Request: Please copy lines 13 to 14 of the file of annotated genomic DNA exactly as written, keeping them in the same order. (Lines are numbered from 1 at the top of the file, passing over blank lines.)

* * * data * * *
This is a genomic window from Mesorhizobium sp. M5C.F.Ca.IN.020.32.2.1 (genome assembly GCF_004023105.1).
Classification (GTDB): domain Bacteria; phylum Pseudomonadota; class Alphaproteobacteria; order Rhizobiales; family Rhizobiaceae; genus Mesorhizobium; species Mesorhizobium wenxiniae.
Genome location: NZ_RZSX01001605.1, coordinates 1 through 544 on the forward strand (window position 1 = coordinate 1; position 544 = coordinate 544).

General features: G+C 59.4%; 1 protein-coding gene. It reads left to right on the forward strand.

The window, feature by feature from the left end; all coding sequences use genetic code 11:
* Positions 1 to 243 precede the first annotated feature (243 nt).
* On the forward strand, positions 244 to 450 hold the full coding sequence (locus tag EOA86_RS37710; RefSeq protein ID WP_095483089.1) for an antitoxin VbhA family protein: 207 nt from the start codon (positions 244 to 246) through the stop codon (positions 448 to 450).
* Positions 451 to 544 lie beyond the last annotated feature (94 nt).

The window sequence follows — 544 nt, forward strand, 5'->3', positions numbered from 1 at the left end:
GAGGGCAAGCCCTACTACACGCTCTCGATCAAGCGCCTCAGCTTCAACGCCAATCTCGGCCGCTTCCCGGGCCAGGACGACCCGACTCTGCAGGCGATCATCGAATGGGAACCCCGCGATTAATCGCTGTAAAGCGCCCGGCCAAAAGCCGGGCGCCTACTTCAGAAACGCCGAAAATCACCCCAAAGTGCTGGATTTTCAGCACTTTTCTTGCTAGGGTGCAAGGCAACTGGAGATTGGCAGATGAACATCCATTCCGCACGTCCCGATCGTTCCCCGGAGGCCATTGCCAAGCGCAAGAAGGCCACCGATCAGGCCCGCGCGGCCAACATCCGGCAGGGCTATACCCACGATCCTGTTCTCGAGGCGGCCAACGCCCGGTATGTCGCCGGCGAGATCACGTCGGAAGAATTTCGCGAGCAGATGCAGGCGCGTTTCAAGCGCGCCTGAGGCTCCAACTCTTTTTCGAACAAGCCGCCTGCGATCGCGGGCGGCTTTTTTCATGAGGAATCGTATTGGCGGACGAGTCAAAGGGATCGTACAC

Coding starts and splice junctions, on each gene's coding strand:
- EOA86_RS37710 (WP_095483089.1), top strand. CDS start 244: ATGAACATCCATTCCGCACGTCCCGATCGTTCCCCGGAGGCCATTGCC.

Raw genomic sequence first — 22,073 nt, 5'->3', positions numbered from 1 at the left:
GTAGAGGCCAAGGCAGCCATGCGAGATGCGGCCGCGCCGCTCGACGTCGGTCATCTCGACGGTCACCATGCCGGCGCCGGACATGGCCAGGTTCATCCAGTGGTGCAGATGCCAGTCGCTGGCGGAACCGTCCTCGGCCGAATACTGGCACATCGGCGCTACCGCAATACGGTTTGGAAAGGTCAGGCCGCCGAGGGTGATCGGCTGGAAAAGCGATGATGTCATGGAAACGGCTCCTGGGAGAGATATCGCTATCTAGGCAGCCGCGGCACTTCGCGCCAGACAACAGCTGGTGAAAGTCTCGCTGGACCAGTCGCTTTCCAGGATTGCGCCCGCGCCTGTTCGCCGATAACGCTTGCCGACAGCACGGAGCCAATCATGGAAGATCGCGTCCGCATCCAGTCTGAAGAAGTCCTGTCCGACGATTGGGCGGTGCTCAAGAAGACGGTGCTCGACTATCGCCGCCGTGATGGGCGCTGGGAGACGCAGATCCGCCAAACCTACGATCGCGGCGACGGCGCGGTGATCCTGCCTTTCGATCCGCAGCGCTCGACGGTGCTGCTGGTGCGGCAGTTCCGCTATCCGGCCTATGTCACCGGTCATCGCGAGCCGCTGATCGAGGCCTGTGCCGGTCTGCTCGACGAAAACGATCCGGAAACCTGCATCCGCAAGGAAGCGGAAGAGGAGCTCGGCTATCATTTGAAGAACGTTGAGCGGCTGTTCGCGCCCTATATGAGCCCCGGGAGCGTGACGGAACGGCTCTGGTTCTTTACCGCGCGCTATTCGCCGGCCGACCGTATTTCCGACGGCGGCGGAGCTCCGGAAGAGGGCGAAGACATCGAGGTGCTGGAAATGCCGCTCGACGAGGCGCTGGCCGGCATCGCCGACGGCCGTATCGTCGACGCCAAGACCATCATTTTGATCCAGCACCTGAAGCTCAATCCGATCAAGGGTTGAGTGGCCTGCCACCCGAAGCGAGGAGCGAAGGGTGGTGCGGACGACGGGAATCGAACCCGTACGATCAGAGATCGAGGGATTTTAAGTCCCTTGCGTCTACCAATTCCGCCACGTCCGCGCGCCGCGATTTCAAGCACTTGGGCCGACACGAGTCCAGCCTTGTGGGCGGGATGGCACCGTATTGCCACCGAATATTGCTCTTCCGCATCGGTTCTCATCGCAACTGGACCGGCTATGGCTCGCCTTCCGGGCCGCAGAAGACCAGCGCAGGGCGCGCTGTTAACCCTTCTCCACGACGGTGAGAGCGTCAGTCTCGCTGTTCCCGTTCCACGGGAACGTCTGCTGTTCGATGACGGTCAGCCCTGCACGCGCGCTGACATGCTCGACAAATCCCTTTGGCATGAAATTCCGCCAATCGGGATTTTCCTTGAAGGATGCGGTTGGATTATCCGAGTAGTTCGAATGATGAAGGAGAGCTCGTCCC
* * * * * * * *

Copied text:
Raw genomic sequence first — 22,073 nt, 5'->3', positions numbered from 1 at the left:
GTAGAGGCCAAGGCAGCCATGCGAGATGCGGCCGCGCCGCTCGACGTCGGTCATCTCGACGGTCACCATGCCGGCGCCGGACATGGCCAGGTTCATCCAGTGGTGCAGATGCCAGTCGCTGGCGGAACCGTCCTCGGCCGAATACTGGCACATCGGCGCTACCGCAATACGGTTTGGAAAGGTCAGGCCGCCGAGGGTGATCGGCTGGAAAAGCGATGATGTCATGGAAACGGCTCCTGGGAGAGATATCGCTATCTAGGCAGCCGCGGCACTTCGCGCCAGACAACAGCTGGTGAAAGTCTCGCTGGACCAGTCGCTTTCCAGGATTGCGCCCGCGCCTGTTCGCCGATAACGCTTGCCGACAGCACGGAGCCAATCATGGAAGATCGCGTCCGCATCCAGTCTGAAGAAGTCCTGTCCGACGATTGGGCGGTGCTCAAGAAGACGGTGCTCGACTATCGCCGCCGTGATGGGCGCTGGGAGACGCAGATCCGCCAAACCTACGATCGCGGCGACGGCGCGGTGATCCTGCCTTTCGATCCGCAGCGCTCGACGGTGCTGCTGGTGCGGCAGTTCCGCTATCCGGCCTATGTCACCGGTCATCGCGAGCCGCTGATCGAGGCCTGTGCCGGTCTGCTCGACGAAAACGATCCGGAAACCTGCATCCGCAAGGAAGCGGAAGAGGAGCTCGGCTATCATTTGAAGAACGTTGAGCGGCTGTTCGCGCCCTATATGAGCCCCGGGAGCGTGACGGAACGGCTCTGGTTCTTTACCGCGCGCTATTCGCCGGCCGACCGTATTTCCGACGGCGGCGGAGCTCCGGAAGAGGGCGAAGACATCGAGGTGCTGGAAATGCCGCTCGACGAGGCGCTGGCCGGCATCGCCGACGGCCGTATCGTCGACGCCAAGACCATCATTTTGATCCAGCACCTGAAGCTCAATCCGATCAAGGGTTGAGTGGCCTGCCACCCGAAGCGAGGAGCGAAGGGTGGTGCGGACGACGGGAATCGAACCCGTACGATCAGAGATCGAGGGATTTTAAGTCCCTTGCGTCTACCAATTCCGCCACGTCCGCGCGCCGCGATTTCAAGCACTTGGGCCGACACGAGTCCAGCCTTGTGGGCGGGATGGCACCGTATTGCCACCGAATATTGCTCTTCCGCATCGGTTCTCATCGCAACTGGACCGGCTATGGCTCGCCTTCCGGGCCGCAGAAGACCAGCGCAGGGCGCGCTGTTAACCCTTCTCCACGACGGTGAGAGCGTCAGTCTCGCTGTTCCCGTTCCACGGGAACGTCTGCTGTTCGATGACGGTCAGCCCTGCACGCGCGCTGACATGCTCGACAAATCCCTTTGGCATGAAATTCCGCCAATCGGGATTTTCCTTGAAGGATGCGGTTGGATTATCCGAGTAGTTCGAATGATGAAGGAGAGCTCGTCCC